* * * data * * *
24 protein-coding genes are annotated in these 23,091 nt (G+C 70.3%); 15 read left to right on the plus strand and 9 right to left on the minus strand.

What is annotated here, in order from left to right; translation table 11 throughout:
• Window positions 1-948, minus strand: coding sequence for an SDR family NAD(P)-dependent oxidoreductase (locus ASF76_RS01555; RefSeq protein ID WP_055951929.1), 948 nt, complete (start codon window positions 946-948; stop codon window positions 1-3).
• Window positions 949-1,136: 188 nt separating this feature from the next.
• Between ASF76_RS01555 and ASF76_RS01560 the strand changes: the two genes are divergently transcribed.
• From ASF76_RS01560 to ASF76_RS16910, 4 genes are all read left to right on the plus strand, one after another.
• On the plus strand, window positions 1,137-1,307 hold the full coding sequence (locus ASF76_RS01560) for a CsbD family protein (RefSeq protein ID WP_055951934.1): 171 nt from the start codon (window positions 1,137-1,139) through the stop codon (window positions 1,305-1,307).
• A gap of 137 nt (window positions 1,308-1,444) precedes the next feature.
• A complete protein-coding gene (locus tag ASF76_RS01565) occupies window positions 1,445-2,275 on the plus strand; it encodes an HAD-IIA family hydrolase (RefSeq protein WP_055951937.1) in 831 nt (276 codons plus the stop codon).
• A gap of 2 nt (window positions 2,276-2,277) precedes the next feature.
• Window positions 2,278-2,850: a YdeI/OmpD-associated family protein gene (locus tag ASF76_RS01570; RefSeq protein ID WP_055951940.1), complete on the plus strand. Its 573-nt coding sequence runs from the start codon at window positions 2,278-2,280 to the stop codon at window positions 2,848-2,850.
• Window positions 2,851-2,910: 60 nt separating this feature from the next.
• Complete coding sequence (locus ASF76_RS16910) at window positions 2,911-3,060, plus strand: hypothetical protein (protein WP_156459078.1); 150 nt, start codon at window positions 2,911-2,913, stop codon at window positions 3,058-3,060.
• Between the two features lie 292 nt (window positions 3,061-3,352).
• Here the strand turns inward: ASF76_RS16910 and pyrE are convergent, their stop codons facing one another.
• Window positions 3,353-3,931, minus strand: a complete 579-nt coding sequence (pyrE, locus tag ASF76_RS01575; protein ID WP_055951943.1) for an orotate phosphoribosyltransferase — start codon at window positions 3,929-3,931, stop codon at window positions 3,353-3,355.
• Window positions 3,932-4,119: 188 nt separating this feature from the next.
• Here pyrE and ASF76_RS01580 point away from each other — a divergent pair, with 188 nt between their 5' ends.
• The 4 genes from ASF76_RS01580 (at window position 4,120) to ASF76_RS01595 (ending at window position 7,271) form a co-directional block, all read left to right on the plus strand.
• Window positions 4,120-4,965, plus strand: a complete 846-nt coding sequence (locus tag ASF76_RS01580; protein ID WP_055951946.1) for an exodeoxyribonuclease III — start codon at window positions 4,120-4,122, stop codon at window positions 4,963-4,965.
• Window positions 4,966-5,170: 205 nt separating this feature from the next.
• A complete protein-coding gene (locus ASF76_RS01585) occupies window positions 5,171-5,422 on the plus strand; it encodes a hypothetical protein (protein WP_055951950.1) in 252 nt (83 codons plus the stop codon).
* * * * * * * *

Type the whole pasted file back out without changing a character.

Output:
24 protein-coding genes are annotated in these 23,091 nt (G+C 70.3%); 15 read left to right on the plus strand and 9 right to left on the minus strand.

What is annotated here, in order from left to right; translation table 11 throughout:
• Window positions 1-948, minus strand: coding sequence for an SDR family NAD(P)-dependent oxidoreductase (locus ASF76_RS01555; RefSeq protein ID WP_055951929.1), 948 nt, complete (start codon window positions 946-948; stop codon window positions 1-3).
• Window positions 949-1,136: 188 nt separating this feature from the next.
• Between ASF76_RS01555 and ASF76_RS01560 the strand changes: the two genes are divergently transcribed.
• From ASF76_RS01560 to ASF76_RS16910, 4 genes are all read left to right on the plus strand, one after another.
• On the plus strand, window positions 1,137-1,307 hold the full coding sequence (locus ASF76_RS01560) for a CsbD family protein (RefSeq protein ID WP_055951934.1): 171 nt from the start codon (window positions 1,137-1,139) through the stop codon (window positions 1,305-1,307).
• A gap of 137 nt (window positions 1,308-1,444) precedes the next feature.
• A complete protein-coding gene (locus tag ASF76_RS01565) occupies window positions 1,445-2,275 on the plus strand; it encodes an HAD-IIA family hydrolase (RefSeq protein WP_055951937.1) in 831 nt (276 codons plus the stop codon).
• A gap of 2 nt (window positions 2,276-2,277) precedes the next feature.
• Window positions 2,278-2,850: a YdeI/OmpD-associated family protein gene (locus tag ASF76_RS01570; RefSeq protein ID WP_055951940.1), complete on the plus strand. Its 573-nt coding sequence runs from the start codon at window positions 2,278-2,280 to the stop codon at window positions 2,848-2,850.
• Window positions 2,851-2,910: 60 nt separating this feature from the next.
• Complete coding sequence (locus ASF76_RS16910) at window positions 2,911-3,060, plus strand: hypothetical protein (protein WP_156459078.1); 150 nt, start codon at window positions 2,911-2,913, stop codon at window positions 3,058-3,060.
• Between the two features lie 292 nt (window positions 3,061-3,352).
• Here the strand turns inward: ASF76_RS16910 and pyrE are convergent, their stop codons facing one another.
• Window positions 3,353-3,931, minus strand: a complete 579-nt coding sequence (pyrE, locus tag ASF76_RS01575; protein ID WP_055951943.1) for an orotate phosphoribosyltransferase — start codon at window positions 3,929-3,931, stop codon at window positions 3,353-3,355.
• Window positions 3,932-4,119: 188 nt separating this feature from the next.
• Here pyrE and ASF76_RS01580 point away from each other — a divergent pair, with 188 nt between their 5' ends.
• The 4 genes from ASF76_RS01580 (at window position 4,120) to ASF76_RS01595 (ending at window position 7,271) form a co-directional block, all read left to right on the plus strand.
• Window positions 4,120-4,965, plus strand: a complete 846-nt coding sequence (locus tag ASF76_RS01580; protein ID WP_055951946.1) for an exodeoxyribonuclease III — start codon at window positions 4,120-4,122, stop codon at window positions 4,963-4,965.
• Window positions 4,966-5,170: 205 nt separating this feature from the next.
• A complete protein-coding gene (locus ASF76_RS01585) occupies window positions 5,171-5,422 on the plus strand; it encodes a hypothetical protein (protein WP_055951950.1) in 252 nt (83 codons plus the stop codon).